Primitive People and me
Updated: Aug 15, 2019
April 30, 2018
Back in the late 1980s I walked every night for a couple of miles from my house in the country. As the season wound into winter the light failed and I walked in the dark. I was fearless then. One night on a foggy night I met two dogs in the dark, a German Shepard and an Irish setter. My sister, who knew them, later told me they were dangerous. It was so dark that they suddenly appeared in front of me out of nowhere. Then, as if a voice came out from the back of my head, much louder and with more force than I could muster, I ordered them to go home. I heard them click, click, click as they ran away down the road. Then I turned around and went back home.
One night as I started out, north as usual, it suddenly occurred to me that the tail end of the big dipper had moved around in the sky over the passage of nights I had been walking. Of course, I knew intellectually that this happened – there was nothing new about this information. The difference was that I’d experienced it. I had not been keeping track of the movement of the big dipper; I suddenly realized that it had moved over time. I felt kinship with the people who constructed Stonehenge; wondering how they felt when they realized the heavens moved.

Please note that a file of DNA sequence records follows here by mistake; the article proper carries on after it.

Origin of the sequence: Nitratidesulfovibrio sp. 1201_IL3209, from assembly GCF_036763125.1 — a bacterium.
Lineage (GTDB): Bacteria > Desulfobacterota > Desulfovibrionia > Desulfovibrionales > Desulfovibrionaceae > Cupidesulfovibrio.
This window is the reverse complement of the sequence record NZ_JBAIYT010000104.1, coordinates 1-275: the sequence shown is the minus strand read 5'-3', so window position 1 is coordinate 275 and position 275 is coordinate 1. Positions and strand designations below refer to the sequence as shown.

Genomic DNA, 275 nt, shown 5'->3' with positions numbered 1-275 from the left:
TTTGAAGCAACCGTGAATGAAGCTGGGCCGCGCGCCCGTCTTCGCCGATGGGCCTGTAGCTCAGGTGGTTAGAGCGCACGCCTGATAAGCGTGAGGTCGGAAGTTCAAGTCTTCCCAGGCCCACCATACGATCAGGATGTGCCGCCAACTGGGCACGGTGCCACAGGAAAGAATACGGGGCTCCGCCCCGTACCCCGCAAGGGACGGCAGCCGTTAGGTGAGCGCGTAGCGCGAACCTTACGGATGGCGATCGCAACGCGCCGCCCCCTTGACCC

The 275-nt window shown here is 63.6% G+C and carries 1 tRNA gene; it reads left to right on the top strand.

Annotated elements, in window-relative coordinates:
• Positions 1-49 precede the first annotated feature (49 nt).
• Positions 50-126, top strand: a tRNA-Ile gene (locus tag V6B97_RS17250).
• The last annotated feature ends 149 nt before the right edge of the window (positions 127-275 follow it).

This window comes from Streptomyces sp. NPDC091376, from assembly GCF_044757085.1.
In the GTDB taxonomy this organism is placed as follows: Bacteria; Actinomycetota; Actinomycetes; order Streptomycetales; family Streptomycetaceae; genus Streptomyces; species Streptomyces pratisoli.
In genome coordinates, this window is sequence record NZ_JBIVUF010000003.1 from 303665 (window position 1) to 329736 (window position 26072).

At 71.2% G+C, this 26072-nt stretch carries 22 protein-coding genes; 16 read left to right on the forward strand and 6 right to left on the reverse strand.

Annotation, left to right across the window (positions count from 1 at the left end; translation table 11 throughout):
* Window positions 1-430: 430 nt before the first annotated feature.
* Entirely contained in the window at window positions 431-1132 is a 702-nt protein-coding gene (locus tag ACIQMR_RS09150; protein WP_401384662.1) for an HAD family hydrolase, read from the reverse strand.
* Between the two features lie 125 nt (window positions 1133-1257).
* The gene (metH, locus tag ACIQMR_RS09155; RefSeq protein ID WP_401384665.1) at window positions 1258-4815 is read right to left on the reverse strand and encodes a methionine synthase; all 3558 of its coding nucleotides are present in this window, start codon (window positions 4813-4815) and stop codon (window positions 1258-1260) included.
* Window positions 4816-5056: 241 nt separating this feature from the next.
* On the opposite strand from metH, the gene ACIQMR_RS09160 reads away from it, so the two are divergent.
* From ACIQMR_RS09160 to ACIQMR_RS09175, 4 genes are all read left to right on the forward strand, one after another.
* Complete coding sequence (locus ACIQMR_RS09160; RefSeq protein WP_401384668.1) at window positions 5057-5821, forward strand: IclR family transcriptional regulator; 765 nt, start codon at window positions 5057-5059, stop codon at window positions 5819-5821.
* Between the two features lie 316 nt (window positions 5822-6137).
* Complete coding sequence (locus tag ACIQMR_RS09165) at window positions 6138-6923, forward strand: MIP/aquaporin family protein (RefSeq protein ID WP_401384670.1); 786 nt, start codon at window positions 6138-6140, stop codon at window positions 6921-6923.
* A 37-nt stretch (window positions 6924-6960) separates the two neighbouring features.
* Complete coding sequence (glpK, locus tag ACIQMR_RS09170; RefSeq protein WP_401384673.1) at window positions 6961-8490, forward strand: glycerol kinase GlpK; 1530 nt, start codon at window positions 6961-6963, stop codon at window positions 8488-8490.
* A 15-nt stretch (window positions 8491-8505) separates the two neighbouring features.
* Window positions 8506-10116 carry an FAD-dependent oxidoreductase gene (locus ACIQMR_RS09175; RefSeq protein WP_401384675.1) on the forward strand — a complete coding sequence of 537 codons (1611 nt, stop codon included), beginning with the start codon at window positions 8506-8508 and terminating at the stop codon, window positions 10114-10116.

There is speculation that Stonehenge might have been constructed to somehow ensure that light would not go out completely; that spring would come. Those of us who live in Wisconsin pride ourselves in going through the long, dark winter, but we can only do that knowing winter will eventually end. This year I felt kinship with the primitives again as winter refused to relent to spring. I began to think about how awful it would be if it didn’t. Ice ages have come and gone here, what if we were suddenly at the beginning of a new one? I was in the process of reading Dante’s Divine Comedy, in which Hell is frozen, not burning. Having everything remain frozen would be hellish. The movie, The Day After Tomorrow, came to mind. God promised us there would not ever be another huge flood, but he didn’t promise us there would never be unrelenting winter.
I truly did begin to get anxious about spring returning.
It has. Praise God!